Hey there, time traveller!
This article was published 15/8/2018 – that’s before recreational cannabis was legal in Canada, so language and information in the article may be dated.
Dear Herb: I find that when I smoke weed, I feel a heightened sense of creativity and I can really let my music flow. I wonder why that is.
I don't know if it has been studied, or if creativity can be measured, but does weed increase creativity? I know that historically drugs and art have been intertwined, but is that a relationship of causation or correlation? Do I actually create better, or am I just stoned and think that I do?
— Maestro (or just munchie bro?)
Dear Maestro: Thanks for writing in. You're correct that psychoactive substances, including cannabis, have long been associated with creativity and art.
You're also right about how tough it is to objectively measure creativity, which makes this a tricky question to answer. That hasn't stopped researchers from trying, though, and their findings have often been contradictory.
For example, one relatively recent Dutch study split its participants into three groups, then dosed them with either a high amount of THC, a low amount, or none at all for the unlucky placebo group. Then they ran the participants through two standardized creativity tasks designed to measure divergent thinking, a psychological conception of one's ability to conjure up multiple solutions to a given problem.
That study found that a high dose of THC reduced performance on the divergent thinking tests, compared to users who received a low dose.Advertisement
On the other hand, another recent study with a more qualitative approach interviewed 72 Hungarian artists about how cannabis and/or alcohol figured into their creative processes. A number of the cannabis-using artists said they used cannabis to gain inspiration, then turned that inspiration into reality while sober.
"Thoughts come earlier, the thinking process is faster but implementation is slower," reported one cannabis-using artist in that study.
On the other hand, other artists in that study reported that cannabis use might cause a loss of motivation or/and inspiration. The authors concluded artists "might use psychoactive substances in order to balance their creative activity and emotional states," instead of simply for creative inspiration.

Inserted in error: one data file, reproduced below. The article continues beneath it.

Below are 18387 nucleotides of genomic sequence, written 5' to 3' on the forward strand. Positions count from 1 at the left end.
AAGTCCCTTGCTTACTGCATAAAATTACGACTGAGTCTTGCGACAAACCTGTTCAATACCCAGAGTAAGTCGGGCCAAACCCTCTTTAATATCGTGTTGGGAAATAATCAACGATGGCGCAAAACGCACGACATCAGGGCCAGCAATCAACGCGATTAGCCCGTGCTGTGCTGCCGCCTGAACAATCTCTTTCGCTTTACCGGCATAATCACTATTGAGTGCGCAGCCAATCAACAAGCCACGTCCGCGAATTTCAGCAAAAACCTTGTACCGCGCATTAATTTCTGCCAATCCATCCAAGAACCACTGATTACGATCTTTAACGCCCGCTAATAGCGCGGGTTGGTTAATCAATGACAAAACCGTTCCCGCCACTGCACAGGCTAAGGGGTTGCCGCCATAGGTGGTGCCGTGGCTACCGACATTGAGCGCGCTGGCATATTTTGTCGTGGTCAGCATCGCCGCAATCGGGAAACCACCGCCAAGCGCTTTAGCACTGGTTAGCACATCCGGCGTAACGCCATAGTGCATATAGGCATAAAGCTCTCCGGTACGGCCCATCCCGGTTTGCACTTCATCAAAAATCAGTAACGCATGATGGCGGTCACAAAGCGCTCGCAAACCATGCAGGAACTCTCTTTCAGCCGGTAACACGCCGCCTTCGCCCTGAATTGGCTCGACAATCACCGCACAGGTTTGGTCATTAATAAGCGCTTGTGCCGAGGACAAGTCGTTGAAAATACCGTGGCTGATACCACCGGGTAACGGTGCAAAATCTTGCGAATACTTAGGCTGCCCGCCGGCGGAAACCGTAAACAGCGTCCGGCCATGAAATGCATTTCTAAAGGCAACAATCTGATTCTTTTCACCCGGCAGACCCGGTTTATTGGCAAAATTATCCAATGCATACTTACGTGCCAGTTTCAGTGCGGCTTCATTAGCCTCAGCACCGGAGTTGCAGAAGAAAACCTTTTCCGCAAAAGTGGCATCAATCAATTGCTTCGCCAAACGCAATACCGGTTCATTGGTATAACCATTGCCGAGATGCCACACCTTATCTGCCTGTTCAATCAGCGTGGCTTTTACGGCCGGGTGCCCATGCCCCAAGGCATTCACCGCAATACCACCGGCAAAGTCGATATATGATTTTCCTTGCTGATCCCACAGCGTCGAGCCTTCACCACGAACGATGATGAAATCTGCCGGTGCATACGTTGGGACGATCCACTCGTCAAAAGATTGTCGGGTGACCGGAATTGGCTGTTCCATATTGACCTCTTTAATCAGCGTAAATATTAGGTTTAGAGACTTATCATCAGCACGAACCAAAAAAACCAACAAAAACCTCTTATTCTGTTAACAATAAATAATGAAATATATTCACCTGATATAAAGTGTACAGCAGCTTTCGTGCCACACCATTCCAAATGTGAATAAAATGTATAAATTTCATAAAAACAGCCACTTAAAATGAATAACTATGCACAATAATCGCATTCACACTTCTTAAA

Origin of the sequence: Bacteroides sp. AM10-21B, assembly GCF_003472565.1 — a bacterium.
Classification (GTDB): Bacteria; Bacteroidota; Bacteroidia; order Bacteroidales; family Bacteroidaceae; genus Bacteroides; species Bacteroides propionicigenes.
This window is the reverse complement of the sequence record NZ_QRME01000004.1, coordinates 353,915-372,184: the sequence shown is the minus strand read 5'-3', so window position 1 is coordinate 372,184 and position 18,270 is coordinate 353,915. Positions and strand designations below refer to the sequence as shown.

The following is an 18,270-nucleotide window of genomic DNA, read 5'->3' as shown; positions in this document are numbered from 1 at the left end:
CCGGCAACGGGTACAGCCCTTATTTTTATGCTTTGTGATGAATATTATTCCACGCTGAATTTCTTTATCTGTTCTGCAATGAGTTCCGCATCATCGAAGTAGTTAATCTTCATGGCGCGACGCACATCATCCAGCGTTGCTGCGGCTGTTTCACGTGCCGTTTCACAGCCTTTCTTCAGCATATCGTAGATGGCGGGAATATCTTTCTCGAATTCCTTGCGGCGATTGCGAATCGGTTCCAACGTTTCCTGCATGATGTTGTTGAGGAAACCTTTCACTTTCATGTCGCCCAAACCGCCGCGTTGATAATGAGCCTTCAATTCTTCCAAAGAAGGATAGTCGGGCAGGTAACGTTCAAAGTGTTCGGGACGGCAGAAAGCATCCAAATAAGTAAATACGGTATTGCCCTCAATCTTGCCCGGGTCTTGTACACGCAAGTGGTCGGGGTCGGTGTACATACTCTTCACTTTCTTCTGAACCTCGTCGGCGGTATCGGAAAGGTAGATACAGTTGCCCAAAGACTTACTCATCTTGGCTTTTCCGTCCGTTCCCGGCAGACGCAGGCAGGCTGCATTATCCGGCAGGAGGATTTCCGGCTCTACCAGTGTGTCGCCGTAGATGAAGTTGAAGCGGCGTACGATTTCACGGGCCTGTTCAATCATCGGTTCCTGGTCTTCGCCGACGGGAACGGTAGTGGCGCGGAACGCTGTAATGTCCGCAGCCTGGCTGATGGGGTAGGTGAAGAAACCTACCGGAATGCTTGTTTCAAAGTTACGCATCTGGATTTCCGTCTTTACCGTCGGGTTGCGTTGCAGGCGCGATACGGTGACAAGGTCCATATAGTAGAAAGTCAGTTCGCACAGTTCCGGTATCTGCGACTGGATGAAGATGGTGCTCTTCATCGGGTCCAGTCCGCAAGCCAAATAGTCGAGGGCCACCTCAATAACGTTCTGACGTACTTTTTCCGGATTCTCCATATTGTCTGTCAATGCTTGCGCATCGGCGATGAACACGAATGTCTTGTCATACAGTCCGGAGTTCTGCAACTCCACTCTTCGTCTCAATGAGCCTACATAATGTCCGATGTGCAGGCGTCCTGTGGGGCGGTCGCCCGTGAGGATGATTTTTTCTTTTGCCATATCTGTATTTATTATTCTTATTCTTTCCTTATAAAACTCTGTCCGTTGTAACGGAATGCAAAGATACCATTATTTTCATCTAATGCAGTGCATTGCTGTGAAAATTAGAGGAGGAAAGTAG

Yet another study concluded "the link between cannabis and creativity is largely a spurious correlation driven by differences in personality (i.e., openness to experience) that are related to both cannabis use and augmented creativity." In other words, the authors believe the same personality traits linked with cannabis use could explain why cannabis users tend to report enhanced creativity, even when they're sober.
I could keep highlighting scientific studies on this topic, but there's a lot of them — and like I said earlier, their findings don't all align in one direction or the other. Personally, I suspect the creativity-enhancing nature of cannabis depends on a variety of factors: the individual user's unique psychology and level of experience with cannabis, the type and dose of cannabis being used, and whatever other cosmic vibrations shape the human creative process.
At the end of the day, Maestro, you're the best person to gauge whether or not cannabis truly serves as artistic inspiration for you.
Maybe you could devise your own personal experiment: during your next series of studio sessions, you could try using a predetermined amount of cannabis for some of them and remain sober for others. Log your experiences, record your output, and listen back later to see how your compositions sound.
Maybe you'll notice some patterns to help you figure out whether cannabis is truly helping you innovate, or whether you're just feeling groovy.
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